A Groupware-Supported Methodology
For Requirements Negotiation
What is EasyWinWin? | Groupware | Events | Publications | Contact | Download
- Tutorial at the IEEE Joint International
Requirements Engineering Conference (Dortmund, Germany)
- Tutorial at the XP2002 conference (May 26, Alghero, Sardinia,
- Read the article "Developing
Groupware for Requirements Negotiation: Lessons Learned"
at IEEE Distributed Systems Online
- Download Sample Chapter of Process Guide
What is EasyWinWin?
EasyWinWin is a requirements definition methodology
that builds on the win-win negotiation approach and leverages collaborative
technology to improve the involvement and interaction of key stakeholders.
With EasyWinWin, stakeholders move through a step-by-step win-win
negotiation where they collect, elaborate, and prioritize their
requirements, and surface and resolve issues to come up with mutually
Motivation. The success or failure of a new system
rests squarely on the always shifting, sometimes frustrating task
of requirements definition. Many of the failures, delays, and budget
overruns in software engineering can be traced directly to shortfalls
in the requirements process. There is no complete set of requirements
out there just waiting to be discovered. Different stakeholders
– users, customers, managers, domain experts, and developers
– come to a project with different expectations and interests.
Developers learn more about the customer’s and user’s
world, while customers and users learn more about what is technically
possible and feasible. Requirements must be negotiated among the
success-critical stakeholders who are often unsure of their own
needs, much less the needs of others. Requirements negotiation is
based on stakeholder co-operation and active involvement in decision-making
to achieve mutually satisfactory agreements.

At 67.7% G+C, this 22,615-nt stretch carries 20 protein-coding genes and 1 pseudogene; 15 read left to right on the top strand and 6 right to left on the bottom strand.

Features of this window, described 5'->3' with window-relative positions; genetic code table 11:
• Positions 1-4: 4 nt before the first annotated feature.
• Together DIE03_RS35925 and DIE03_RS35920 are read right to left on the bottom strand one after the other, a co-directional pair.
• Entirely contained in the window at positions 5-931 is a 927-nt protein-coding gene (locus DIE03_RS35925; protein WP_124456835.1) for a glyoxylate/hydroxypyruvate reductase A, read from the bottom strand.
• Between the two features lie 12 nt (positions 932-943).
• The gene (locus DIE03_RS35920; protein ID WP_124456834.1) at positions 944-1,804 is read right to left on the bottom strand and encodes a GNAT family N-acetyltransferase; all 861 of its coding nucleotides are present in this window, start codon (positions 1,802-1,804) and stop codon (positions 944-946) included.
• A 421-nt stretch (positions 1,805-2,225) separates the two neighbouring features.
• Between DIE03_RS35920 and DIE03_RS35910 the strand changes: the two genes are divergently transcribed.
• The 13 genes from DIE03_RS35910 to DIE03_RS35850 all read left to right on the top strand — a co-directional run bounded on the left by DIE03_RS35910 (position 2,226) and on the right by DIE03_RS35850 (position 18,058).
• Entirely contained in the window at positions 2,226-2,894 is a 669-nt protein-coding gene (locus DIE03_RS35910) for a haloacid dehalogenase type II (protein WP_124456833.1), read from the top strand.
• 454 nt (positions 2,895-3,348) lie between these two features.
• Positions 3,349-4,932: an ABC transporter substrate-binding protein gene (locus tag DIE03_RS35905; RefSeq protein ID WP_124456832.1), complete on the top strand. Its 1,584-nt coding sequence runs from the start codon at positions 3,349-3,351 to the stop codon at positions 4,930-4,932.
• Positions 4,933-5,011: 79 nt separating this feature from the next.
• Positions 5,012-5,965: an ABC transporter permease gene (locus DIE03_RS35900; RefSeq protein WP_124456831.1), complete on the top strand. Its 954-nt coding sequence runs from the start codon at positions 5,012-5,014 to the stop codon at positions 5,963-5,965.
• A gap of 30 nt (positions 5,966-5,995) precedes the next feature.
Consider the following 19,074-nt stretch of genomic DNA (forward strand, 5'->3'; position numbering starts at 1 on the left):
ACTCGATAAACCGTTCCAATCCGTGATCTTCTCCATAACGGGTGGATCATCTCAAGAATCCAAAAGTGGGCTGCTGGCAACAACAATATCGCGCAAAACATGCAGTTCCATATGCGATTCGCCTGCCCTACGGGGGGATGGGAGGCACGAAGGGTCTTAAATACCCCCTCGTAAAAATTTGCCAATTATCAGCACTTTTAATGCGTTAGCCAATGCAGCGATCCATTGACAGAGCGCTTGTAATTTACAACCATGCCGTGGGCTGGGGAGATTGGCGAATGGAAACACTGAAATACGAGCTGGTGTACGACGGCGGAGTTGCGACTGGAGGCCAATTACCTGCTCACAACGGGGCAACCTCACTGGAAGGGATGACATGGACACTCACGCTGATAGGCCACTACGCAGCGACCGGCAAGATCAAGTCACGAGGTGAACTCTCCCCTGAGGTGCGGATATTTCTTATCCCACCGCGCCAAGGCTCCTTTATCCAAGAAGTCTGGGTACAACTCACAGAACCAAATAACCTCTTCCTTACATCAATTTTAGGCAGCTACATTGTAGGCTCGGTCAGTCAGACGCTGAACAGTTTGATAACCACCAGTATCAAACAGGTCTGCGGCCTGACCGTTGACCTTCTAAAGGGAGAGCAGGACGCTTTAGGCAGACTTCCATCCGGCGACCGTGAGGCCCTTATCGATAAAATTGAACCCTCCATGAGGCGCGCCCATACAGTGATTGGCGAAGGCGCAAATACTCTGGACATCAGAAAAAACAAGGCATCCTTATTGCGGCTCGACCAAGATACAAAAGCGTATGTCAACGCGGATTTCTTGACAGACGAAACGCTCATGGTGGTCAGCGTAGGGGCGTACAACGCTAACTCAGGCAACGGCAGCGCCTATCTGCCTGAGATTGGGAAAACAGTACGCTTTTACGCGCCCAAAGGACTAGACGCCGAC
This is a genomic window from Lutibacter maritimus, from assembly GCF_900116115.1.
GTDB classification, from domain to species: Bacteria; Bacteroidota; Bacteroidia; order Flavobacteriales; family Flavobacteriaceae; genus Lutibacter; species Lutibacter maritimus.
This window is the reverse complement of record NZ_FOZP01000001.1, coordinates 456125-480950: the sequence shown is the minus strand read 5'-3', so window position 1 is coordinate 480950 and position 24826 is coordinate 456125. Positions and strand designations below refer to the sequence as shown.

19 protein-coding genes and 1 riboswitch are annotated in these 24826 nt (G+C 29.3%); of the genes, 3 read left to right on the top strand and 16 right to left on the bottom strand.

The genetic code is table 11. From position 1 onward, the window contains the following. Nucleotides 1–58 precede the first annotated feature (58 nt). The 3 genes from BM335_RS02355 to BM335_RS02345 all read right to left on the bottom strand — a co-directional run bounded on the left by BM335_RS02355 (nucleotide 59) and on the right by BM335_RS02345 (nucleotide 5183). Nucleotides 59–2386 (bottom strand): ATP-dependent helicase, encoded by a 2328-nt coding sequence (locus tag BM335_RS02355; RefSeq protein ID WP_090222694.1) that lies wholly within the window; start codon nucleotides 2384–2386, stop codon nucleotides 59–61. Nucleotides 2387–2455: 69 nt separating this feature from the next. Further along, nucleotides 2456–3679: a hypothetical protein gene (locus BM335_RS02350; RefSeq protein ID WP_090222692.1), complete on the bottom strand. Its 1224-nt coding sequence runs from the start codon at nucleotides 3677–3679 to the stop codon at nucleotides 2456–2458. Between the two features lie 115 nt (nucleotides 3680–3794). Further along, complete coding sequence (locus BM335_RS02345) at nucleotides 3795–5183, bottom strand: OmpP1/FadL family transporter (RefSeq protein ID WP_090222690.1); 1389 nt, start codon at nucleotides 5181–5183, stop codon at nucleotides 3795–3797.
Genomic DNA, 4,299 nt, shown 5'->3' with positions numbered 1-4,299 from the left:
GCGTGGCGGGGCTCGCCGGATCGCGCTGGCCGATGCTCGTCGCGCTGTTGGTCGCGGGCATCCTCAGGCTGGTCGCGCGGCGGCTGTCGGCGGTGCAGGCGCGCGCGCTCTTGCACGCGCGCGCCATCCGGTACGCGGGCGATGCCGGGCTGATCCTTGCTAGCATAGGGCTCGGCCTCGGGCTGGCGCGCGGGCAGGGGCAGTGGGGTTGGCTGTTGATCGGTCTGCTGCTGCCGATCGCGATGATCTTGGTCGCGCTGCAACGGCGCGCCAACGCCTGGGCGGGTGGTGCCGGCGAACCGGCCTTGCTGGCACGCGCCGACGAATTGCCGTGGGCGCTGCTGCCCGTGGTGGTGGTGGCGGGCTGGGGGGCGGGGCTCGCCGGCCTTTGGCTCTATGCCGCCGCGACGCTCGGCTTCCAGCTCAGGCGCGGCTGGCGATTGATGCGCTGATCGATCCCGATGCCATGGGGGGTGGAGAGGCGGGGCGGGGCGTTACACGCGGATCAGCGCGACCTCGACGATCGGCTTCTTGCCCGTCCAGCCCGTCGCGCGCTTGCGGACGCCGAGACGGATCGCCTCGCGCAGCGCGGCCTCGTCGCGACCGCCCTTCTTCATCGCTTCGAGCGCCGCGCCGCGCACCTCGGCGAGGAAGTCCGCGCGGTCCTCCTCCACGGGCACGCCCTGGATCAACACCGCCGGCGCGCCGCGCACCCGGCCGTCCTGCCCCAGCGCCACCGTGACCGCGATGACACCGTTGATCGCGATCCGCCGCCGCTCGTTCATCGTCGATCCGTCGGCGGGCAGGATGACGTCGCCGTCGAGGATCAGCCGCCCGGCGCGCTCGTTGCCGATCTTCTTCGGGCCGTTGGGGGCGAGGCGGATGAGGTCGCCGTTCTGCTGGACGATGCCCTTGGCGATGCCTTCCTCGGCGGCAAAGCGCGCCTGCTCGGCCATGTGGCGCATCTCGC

The WinWin negotiation model. The particular WinWin
system we have evolved is based on a negotiation model for converging
to a WinWin agreement, and a WinWin equilibrium condition to test
whether the negotiation process has converged. The negotiation model
guides success-critical stakeholders in elaborating mutually satisfactory
agreements: Stakeholders express their goals as win conditions.
If everyone concurs, the win conditions become agreements. When
stakeholders do not concur, they identify their conflicted win conditions
and register their conflicts as issues. In this case, stakeholders
invent options for mutual gain and explore the option trade-offs.
Options are iterated and turned into agreements when all stakeholders
concur. A domain taxonomy is used to organize WinWin artifacts.
Important terms of the domain are captured in a glossary.
EasyWinWin methodology. EasyWinWin defines a set
of activities guiding stakeholders through a process of gathering,
elaborating, prioritizing, and negotiating requirements. EasyWinWin
uses group facilitation techniques that are supported by collaborative
tools (electronic brainstorming, categorizing, polling, etc.). The
activities are as follows (follow the hyperlinks for more details):
and expand negotiation topics: Stakeholders jointly refine
and customize the outline of negotiation topics based on a domain
taxonomy of software requirements. The shared outline helps
to stimulate thinking, to organize negotiation results, and
serves as a completeness checklist during negotiations.
stakeholder interests: Stakeholders share their goals, perspectives,
views, and expectations by gathering statements about their
- Converge on Win
Conditions: The team jointly craft a non-redundant list
of clearly stated, unambiguous win conditions by considering
all ideas contributed in the brainstorming session.
- Capture a glossary
of Terms: Stakeholders define and share the meaning of important
keywords of the project/domain in a glossary.
Win Conditions: The team prioritizes the win conditions
to define and narrow down the scope of work and to gain focus.
- Reveal Issues and
Constraints: Stakeholders surface and understand issues
by analyzing the prioritization poll.
Issues, Options: Stakeholders register constraints and conflicting
win conditions as Issues and propose Options to resolve these
Agreements: The captured decision rationale provides the
foundation to negotiate agreements.
EasyWinWin is a requirements definition approach
that is based on a Group Support System (GSS) by GroupSystems.com
to enable the involvement and interaction of key stakeholders. A
GSS is a suite of software tools that can be used to create, sustain,
and change patterns of group interaction in repeatable, predictable
ways. Each GSS tool can be used to create specific group dynamics.
For example, an electronic brainstorming tool might be used to cause